Morongo Band of Mission Indians v. Rose, 893 F.2d 1074, 1079 (9th Cir. 1990); DCD Programs, 833 F.2d at 186. The single most important factor is whether the nonmoving party would be prejudiced as a result of amendment. Eminence Capital, 316 F.3d at 1052.
Defendants oppose amendment of the complaint based on all four Foman factors.
First, defendant contends the motion was brought for a dilatory purpose and/or brought in bad faith. Certainly by the time the Arizona state court entered its February 11, 2010 judgment concluding that Midland's claim was not time-barred, plaintiff was aware that his claim was fatally flawed and he lacked standing as to the proposed Class.Rather than immediately moving to amend the complaint, plaintiff waited until July 16, 2010 to file this motion -- the same date the motion for class certification was due. Although plaintiff contends that the proposed amended complaint conforms to the evidence that was obtained in the discovery process, the claim was known to plaintiff much earlier than mid-July 2010. Plaintiff has provided no reasonable justification for the undue delay in bringing the motion to amend the complaint.
Second, defendants argue that they will be severely prejudice by being required to respond to significantly more discovery requests on a greatly expanded claim. The Court is mindful that plaintiff seeks to certify a national Class. Given plaintiff's intent to increase the class from lawsuits filed outside various limitations periods to lawsuits that "appear" time-barred under a variety of state limitations periods, the Court must conclude that defendants would be prejudiced in defending this new claim particularly in the context of a nation-wide class action and after it became clear in February 24, 2010 that Mansfield's original claim was without merit..
Third, defendants assert that leave to amend the complaint would be futile. Suing on a time-barred debt is a practice that is held to violate the FDCPA. See Harvey v. Great Seneca Fiancial Corp., 453 F.3d 324, 332 (6th Cir. 2006)(citing Goins v. JBC & Assoc., 352 F.Supp.2d 262 (D.Conn. 2005); Shorty v. Capital One Bank, 90 F.Supp.2d 1330 (D.N.M. 2000); Kimber v. Fed. Fin. Corp., 668 F. Supp. 1480 (M.D. Ala. 1987). But a debt collector may file a debt collection action even if the debt collector does not at the time of filing have adequate proof to support the claim. Harvey, 453 F.3d at 333.
In the proposed FAC, plaintiff alleges Midland violated the FDCPA "[b]y filing suits without first having conducted a reasonable inquiry to confirm the debts are not time-barred including, where applicable, that a good faith basis exists to challenge the expiration of the limitations period." PAC, ¶24. Plaintiff has not pointed to any case law that supports a cause of action under the FDCPA for failure to conduct a reasonable pre-suit investigation when an underlying debt is time-barred, as plaintiff's debt clearly was.
Because Midland's lawsuit against Mansfield was not time barred, he cannot be a member of the Class seeks to certify in the proposed FAC. Nor has plaintiff named any other class representative in the proposed FAC. As a result, amendment would be futile.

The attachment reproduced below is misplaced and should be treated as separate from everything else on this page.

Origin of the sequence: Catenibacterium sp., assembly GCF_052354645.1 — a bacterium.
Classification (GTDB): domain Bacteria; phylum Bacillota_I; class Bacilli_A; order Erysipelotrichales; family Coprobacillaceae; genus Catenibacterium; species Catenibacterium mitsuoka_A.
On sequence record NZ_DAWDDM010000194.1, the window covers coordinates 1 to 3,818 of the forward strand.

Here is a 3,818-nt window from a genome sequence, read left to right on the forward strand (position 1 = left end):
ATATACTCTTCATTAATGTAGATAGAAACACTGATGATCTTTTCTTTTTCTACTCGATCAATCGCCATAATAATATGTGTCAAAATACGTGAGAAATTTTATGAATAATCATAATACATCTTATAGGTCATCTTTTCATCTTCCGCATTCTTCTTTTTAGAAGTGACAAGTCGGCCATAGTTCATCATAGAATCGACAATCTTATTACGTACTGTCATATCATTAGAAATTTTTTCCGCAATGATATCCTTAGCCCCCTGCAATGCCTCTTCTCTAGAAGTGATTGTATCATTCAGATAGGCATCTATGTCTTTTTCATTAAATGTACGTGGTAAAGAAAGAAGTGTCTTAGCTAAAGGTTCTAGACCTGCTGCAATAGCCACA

Defendant also argues that the proposed FAC fails to allege facts to satisfy the mandatory prerequisites of Rule 23, specifically that the class definition is not sufficiently defined and ascertainable, there are numerous issues of fact and law unique to each proposed class member preventing a showing of typicality, and there is an insufficient showing of predominance and superiority.
The Court agrees that the proposed class claims are not typical because plaintiffs' claims will be subject to unique defenses and plaintiff will not adequately protect the interests of the Class. The purpose of Rule 23(a)(3) is "to assure that the interest of the named representative*fn2 aligns with the interests of the class." Hanon v. Dataproducts Corp., 976 F.2d 497, 508 (9th Cir. 1992). The requirement is satisfied where the named plaintiffs have the same or similar injury as the unnamed class members, the action is based on conduct which is not unique to the named plaintiffs, and other class members have been injured by the same course of conduct. Id. Class certification is inappropriate "where a putative class representative is subject to unique defenses which threaten to become the focus of the litigation." Id. (quoting Gary Plastic Packaging Corp. v. Merrill Lynch, Pierce, Fenner & Smith, Inc., 903 F.2d 176, 180 (2d Cir. 1990), cert. denied, 498 U.S. 1025 (1991)); see also J.H. Cohn & Co. v. Am. Appraisal Assocs., 628 F.2d 994, 999 (7th Cir. 1980) ("[T]he presence of even an arguable defense peculiar to the named plaintiff or a small subset of the plaintiff class may destroy the required typicality of the class as well as bring into question the adequacy of the named plaintiff's representative."). Although the representative claims need not "be substantially identical" to those of absent class members, they must be "reasonably co-extensive." Hanlon v. Chrysler Corp., 150 F.3d 1011, 1020 (9th Cir. 1998).
The issues arising from the putative nation-wide class members in this case will vary significantly. For example, there are a variety of credit card member agreements with differing terms including the application of different state laws concerning statutes of limitations, differing arbitration agreements, agreements containing class action waivers, differing defenses to state collection actions which would render the required typicality of the class destroyed.
Because plaintiff unduly delayed the bringing of the motion to amend the complaint, defendants would be prejudiced by the significant change in the claim proposed, and amendment of the complaint would be futile, the Court concludes that plaintiff's motion to amend the complaint should be denied.
Plaintiff's Motion for Class Certification
Plaintiff's motion for class certification is based on the proposed amended complaint. Because the Court finds that amendment of the complaint is not appropriate, the motion for class certification will be denied.
For the foregoing reasons, IT IS ORDERED:
1. GRANTING defendants' motion to deny class certification;
2. DENYING plaintiff's motion to amend the complaint; and
3. DENYING plaintiff's motion for class certification.
IT IS FURTHER ORDERED that the parties shall jointly contact, within five business days, the assigned magistrate judge for further proceedings as may be deemed appropriate.
IT IS SO ORDERED.
COPY TO: HON. WILLIAM V. GALLO UNITED STATES MAGISTRATE JUDGE ALL PARTIES/COUNSEL